Another differentiating factor with the online consignment market is the capitalization on social media behaviors in a sharing economy. On sites like Poshmark, the market is driven by members of the online community who post their own content, dictate and negotiate prices, and like and share other member’s listings. Customer engagement and control on these platforms allow for greater agility and quicker turnaround on products. As a customer, you can follow your favorite “closets” and “like” a listing a la Instagram style. As a result, these types of online consignment sites have created shopping communities that allow customers to know when new listings from their favorite members or brands are listed or updated and react just as quickly.
![alt](/blog/content/images/2017/03/Screen-Shot-2017-03-14-at-15.51.34.png)Take for instance this Anthropologie coat I considered buying on Poshmark. The seller has included pictures of the actual garment and stock photos from the original website posting so I know it’s the real deal. I also have the option to “like” it and save it for later (which I did) and make an offer if I think the seller priced it too high (they did). I also have the option to comment on the listing to ask any specific questions - a feature not always possible on your regular e-commerce site. If I didn’t know any better, it would seem like Instagram started to sell clothing.
Thrill of the Hunt
Aside from legitimizing and digitizing second-hand clothing, online consignment has also found success by meeting the needs of hard-to-fill customer demands. The types of niches the market fills for the customer include affordable luxury, hard to find items, and trendy pieces and brands that at their original cost are out of reach for the customers that desire them. As a customer, this is how I found Poshmark in my search for hard to find items - looking for unique Anthropologie items that were no longer in stock. For others, this market makes luxury more accessible. Take for instance the company the RealReal. Instead of a $675 pair of leopard print Christian Louboutin pumps, you can purchase a pair with worn soles for less than half the cost. Additionally, the RealReal offers financing services to take the ease of buying luxury one step further. These leopard Louies? Can be yours for $34 a month. Not bad.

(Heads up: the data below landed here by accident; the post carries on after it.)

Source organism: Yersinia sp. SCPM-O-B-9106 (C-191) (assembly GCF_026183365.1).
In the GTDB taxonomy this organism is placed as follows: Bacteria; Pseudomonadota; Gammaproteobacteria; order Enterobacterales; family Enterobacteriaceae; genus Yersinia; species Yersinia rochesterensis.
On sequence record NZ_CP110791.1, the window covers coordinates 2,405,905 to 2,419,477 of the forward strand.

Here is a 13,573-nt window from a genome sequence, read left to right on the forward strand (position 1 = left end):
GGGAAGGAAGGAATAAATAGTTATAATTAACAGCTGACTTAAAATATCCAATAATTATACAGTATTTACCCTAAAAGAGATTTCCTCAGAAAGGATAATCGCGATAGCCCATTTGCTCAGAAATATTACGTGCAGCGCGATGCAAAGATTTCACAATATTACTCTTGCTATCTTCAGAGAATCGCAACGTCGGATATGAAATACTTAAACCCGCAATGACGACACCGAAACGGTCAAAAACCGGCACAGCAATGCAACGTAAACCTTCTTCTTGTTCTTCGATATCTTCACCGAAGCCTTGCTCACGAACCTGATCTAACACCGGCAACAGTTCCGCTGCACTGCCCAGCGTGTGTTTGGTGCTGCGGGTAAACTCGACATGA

While the allure of treasure-hunting in a vintage store in the Lower East Side still is there, online consignment has hit a stride with the savvy digitally competent consumers of today’s market. Finding the best brand for the best price and on your own terms is more possible on these platforms now than ever before. Soon enough, it may be the resale markets providing the most competition for the original retailers themselves. Until that happens I need to go back and scoop up that Anthropologie coat before it truly is gone forever.